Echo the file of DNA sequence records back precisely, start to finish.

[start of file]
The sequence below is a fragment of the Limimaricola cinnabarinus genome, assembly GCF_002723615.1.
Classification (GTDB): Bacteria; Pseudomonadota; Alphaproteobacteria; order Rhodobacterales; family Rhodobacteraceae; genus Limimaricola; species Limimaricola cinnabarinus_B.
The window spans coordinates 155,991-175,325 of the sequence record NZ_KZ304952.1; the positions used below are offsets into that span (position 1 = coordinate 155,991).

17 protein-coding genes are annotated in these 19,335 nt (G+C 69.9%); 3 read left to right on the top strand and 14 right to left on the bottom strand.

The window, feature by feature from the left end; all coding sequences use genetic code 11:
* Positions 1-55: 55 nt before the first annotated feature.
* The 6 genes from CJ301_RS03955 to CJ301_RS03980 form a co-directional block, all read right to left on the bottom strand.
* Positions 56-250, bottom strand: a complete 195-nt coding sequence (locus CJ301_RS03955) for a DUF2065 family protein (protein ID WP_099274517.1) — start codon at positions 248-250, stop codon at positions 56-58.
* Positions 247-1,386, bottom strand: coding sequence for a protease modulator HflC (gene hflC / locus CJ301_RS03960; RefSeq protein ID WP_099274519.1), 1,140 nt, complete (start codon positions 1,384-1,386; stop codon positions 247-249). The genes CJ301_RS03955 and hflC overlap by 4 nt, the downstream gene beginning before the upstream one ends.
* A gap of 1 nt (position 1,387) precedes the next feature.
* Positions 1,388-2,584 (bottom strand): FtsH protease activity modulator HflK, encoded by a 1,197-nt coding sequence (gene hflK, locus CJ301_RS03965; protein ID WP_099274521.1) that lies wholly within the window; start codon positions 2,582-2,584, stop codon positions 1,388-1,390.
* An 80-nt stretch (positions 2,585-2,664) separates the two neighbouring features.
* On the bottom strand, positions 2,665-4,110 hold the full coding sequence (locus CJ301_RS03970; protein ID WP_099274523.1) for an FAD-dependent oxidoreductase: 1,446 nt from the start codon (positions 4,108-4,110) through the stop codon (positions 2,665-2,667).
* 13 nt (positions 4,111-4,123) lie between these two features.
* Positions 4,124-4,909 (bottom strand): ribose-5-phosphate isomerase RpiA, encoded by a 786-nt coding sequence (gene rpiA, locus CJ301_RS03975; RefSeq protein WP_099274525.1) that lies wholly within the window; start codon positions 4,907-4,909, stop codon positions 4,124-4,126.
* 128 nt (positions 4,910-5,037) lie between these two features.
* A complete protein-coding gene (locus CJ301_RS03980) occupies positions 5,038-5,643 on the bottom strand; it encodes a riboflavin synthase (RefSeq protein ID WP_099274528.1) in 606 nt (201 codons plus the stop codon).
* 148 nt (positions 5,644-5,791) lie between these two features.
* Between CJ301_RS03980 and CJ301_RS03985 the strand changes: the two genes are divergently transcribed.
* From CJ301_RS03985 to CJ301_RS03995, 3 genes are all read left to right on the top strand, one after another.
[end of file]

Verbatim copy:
The sequence below is a fragment of the Limimaricola cinnabarinus genome, assembly GCF_002723615.1.
Classification (GTDB): Bacteria; Pseudomonadota; Alphaproteobacteria; order Rhodobacterales; family Rhodobacteraceae; genus Limimaricola; species Limimaricola cinnabarinus_B.
The window spans coordinates 155,991-175,325 of the sequence record NZ_KZ304952.1; the positions used below are offsets into that span (position 1 = coordinate 155,991).

17 protein-coding genes are annotated in these 19,335 nt (G+C 69.9%); 3 read left to right on the top strand and 14 right to left on the bottom strand.

The window, feature by feature from the left end; all coding sequences use genetic code 11:
* Positions 1-55: 55 nt before the first annotated feature.
* The 6 genes from CJ301_RS03955 to CJ301_RS03980 form a co-directional block, all read right to left on the bottom strand.
* Positions 56-250, bottom strand: a complete 195-nt coding sequence (locus CJ301_RS03955) for a DUF2065 family protein (protein ID WP_099274517.1) — start codon at positions 248-250, stop codon at positions 56-58.
* Positions 247-1,386, bottom strand: coding sequence for a protease modulator HflC (gene hflC / locus CJ301_RS03960; RefSeq protein ID WP_099274519.1), 1,140 nt, complete (start codon positions 1,384-1,386; stop codon positions 247-249). The genes CJ301_RS03955 and hflC overlap by 4 nt, the downstream gene beginning before the upstream one ends.
* A gap of 1 nt (position 1,387) precedes the next feature.
* Positions 1,388-2,584 (bottom strand): FtsH protease activity modulator HflK, encoded by a 1,197-nt coding sequence (gene hflK, locus CJ301_RS03965; protein ID WP_099274521.1) that lies wholly within the window; start codon positions 2,582-2,584, stop codon positions 1,388-1,390.
* An 80-nt stretch (positions 2,585-2,664) separates the two neighbouring features.
* On the bottom strand, positions 2,665-4,110 hold the full coding sequence (locus CJ301_RS03970; protein ID WP_099274523.1) for an FAD-dependent oxidoreductase: 1,446 nt from the start codon (positions 4,108-4,110) through the stop codon (positions 2,665-2,667).
* 13 nt (positions 4,111-4,123) lie between these two features.
* Positions 4,124-4,909 (bottom strand): ribose-5-phosphate isomerase RpiA, encoded by a 786-nt coding sequence (gene rpiA, locus CJ301_RS03975; RefSeq protein WP_099274525.1) that lies wholly within the window; start codon positions 4,907-4,909, stop codon positions 4,124-4,126.
* 128 nt (positions 4,910-5,037) lie between these two features.
* A complete protein-coding gene (locus CJ301_RS03980) occupies positions 5,038-5,643 on the bottom strand; it encodes a riboflavin synthase (RefSeq protein ID WP_099274528.1) in 606 nt (201 codons plus the stop codon).
* 148 nt (positions 5,644-5,791) lie between these two features.
* Between CJ301_RS03980 and CJ301_RS03985 the strand changes: the two genes are divergently transcribed.
* From CJ301_RS03985 to CJ301_RS03995, 3 genes are all read left to right on the top strand, one after another.